As for Petra? With meeting her mother, Minerva, and hearing that disappointment that Petra didn’t rise to the position she claimed she would, it furthered your understanding of the Bellweather family. One which, with constant Camarilla attacks, is by no means broken but reliant on a few to continue the legacy of many. And while General Adler raised their position in the world, if slavery existed in the world of Motherland: Fort Salem, one could submit all she did was put all Bellweathers under one master vs. having them potentially spread around.
So Petra taking advantage of a Black woman as president and even taking Anacostia under her wing to usurp General Adler has racial undertones not touched upon but definitely made General Adler’s fall all the more notable.
When it comes to Motherland: Fort Salem, it hasn’t done well in establishing focal points for its villains. The Spree and Camarilla generally worked best when it was one of many, led by the unknown. However, season 2 changes that by giving us a leader, and while the Camarilla faltered, The Spree excelled. Mind you, Nicte had the benefit of being similar to Tally before she rebelled against General Adler, but a good origin story and diabolical actions don’t set a character for a show’s run.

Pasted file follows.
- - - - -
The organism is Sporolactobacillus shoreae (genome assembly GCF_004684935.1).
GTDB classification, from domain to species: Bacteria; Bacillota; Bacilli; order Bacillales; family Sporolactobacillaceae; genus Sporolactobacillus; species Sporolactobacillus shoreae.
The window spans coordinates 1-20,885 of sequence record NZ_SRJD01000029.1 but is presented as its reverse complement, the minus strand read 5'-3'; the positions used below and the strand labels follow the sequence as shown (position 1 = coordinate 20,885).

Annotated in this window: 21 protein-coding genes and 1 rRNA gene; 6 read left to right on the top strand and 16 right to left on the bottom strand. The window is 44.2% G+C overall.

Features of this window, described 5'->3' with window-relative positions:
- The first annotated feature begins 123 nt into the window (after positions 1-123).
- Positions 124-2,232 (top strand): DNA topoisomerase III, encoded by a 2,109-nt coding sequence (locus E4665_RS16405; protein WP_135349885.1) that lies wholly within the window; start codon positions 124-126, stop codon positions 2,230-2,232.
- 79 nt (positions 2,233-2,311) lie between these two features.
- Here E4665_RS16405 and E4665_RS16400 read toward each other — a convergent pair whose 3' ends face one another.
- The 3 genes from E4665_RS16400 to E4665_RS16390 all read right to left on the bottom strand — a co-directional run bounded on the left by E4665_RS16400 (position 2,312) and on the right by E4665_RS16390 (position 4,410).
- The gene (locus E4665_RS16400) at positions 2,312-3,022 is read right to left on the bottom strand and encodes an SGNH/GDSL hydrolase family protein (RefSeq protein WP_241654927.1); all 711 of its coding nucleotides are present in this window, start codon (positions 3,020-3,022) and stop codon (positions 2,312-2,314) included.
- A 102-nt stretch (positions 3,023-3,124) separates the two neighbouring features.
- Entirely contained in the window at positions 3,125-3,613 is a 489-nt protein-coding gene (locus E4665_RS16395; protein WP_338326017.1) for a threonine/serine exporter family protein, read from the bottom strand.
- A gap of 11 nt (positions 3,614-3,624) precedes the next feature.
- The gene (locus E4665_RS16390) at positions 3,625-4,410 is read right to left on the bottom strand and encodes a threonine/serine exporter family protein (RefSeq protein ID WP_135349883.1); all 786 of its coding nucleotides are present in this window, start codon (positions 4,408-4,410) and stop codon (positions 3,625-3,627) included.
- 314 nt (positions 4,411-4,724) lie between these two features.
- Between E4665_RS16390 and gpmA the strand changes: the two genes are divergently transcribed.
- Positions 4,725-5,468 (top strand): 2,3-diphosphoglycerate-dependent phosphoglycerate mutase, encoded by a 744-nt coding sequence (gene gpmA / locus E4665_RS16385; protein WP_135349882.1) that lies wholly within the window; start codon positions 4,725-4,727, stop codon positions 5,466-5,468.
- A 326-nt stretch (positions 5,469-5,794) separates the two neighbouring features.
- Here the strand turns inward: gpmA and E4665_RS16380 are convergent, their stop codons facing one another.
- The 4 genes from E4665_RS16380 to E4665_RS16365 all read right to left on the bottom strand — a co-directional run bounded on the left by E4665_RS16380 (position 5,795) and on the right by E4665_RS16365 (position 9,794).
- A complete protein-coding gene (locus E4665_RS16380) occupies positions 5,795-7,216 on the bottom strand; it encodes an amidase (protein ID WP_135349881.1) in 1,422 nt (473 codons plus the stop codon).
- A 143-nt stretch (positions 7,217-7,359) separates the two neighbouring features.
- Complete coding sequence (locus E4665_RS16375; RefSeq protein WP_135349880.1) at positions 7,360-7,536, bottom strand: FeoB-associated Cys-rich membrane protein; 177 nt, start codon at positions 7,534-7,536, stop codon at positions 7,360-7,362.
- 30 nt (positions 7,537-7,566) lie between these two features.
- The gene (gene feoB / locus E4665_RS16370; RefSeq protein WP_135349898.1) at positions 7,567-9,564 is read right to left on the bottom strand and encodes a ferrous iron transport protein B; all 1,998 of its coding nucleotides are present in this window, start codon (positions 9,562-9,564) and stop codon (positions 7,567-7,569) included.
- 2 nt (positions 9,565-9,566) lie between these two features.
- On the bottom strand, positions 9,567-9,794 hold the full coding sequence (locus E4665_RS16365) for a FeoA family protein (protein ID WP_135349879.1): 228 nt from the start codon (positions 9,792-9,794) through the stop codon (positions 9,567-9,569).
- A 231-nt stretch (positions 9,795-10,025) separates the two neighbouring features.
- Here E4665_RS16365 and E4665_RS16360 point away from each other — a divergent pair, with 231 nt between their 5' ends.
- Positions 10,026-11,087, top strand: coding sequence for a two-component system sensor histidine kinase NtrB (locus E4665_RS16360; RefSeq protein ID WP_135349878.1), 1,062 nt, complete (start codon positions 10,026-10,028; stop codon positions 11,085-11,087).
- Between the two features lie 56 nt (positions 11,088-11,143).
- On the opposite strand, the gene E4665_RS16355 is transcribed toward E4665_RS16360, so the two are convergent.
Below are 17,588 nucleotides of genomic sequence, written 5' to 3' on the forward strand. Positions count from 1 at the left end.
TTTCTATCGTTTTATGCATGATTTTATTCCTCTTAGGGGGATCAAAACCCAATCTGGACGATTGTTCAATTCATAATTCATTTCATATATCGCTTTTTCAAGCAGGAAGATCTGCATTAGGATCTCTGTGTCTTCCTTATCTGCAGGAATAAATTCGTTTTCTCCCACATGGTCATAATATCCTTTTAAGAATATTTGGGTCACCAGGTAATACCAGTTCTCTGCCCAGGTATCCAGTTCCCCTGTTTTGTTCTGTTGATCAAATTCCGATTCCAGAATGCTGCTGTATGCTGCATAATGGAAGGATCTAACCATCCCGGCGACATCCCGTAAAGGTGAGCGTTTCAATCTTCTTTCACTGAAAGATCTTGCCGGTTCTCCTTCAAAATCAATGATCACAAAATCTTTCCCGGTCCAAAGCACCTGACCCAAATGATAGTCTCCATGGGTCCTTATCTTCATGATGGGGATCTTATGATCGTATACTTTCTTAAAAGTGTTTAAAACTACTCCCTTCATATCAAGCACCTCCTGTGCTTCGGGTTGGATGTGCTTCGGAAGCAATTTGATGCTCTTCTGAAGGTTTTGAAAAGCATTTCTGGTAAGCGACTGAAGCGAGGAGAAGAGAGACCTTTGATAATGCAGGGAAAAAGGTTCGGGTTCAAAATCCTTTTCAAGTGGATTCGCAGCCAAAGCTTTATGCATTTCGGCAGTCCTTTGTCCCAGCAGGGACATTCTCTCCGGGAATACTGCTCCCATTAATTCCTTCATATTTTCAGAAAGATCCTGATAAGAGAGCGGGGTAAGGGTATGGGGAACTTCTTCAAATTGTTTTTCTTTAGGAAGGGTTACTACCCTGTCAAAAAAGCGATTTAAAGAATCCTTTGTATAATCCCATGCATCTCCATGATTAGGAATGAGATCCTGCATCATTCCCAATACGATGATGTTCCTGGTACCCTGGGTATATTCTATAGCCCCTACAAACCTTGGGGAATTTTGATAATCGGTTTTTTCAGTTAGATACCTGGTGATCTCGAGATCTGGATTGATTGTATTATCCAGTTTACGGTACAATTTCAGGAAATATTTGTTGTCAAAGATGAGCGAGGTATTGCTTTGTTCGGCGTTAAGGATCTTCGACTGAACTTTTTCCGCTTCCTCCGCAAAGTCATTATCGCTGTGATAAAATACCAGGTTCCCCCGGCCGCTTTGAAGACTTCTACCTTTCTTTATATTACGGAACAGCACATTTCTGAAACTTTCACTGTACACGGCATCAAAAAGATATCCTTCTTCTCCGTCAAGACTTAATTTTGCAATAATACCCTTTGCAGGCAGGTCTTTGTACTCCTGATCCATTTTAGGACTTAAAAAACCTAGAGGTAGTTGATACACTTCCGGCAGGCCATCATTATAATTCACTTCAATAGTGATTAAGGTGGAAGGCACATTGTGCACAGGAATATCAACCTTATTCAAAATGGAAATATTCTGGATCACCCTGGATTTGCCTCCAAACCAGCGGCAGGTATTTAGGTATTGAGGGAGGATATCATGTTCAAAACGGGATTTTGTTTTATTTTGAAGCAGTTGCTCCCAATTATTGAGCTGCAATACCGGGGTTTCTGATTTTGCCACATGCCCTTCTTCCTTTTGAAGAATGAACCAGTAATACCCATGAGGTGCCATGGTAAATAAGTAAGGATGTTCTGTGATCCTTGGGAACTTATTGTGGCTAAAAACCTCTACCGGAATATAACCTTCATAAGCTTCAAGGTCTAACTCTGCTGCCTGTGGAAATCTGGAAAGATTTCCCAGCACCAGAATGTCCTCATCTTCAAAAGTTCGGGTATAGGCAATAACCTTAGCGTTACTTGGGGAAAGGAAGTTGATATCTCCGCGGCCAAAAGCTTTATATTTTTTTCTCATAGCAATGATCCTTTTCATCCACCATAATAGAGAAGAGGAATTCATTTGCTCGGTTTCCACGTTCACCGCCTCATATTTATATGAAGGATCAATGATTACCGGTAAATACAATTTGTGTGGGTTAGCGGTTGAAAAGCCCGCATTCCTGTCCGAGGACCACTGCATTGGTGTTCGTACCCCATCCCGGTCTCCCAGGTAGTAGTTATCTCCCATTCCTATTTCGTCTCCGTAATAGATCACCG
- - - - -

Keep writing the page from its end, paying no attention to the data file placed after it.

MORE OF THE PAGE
Thankfully, Aguayo-Stewart brings a certain level of intrigue beyond the backstory given through her interactions with Tally, alongside a presence akin to Adler due to how notable she is, but with a different energy. When it comes to General Adler, it is the stern figure with a 300+ year military career that gets you. With Nicte, she has an almost Disney villain vibe where, even if you aren’t meant to root for her, you can not deny she is iconic.
Which makes the idea of the Bellweather unit on the run, with Nicte and her likely presenting the world as The Spree see it and teaching them Off-Canon magic? Oh, if season 3 is the last season, it will certainly be next level.
Further Building Up The Culture
Between Raelle and Abigail, we got to dive deeper into the Cession and the expectations of military personnel. With Raelle, we get to see witches who live life beyond what the military and government desires, which is a rare sight, and meet people who helped raise her. Then, with Abigail, we explored how, despite witches, the military, and the government mainly being ran by women, in a matriarchal society almost, patriarchal values still peeked its head. If it wasn’t Abigail’s uterus being touted as the most valuable thing about her, it was re-establishing how much the world as built by General Adler was just a gender swap of what we know.
What May Come Ahead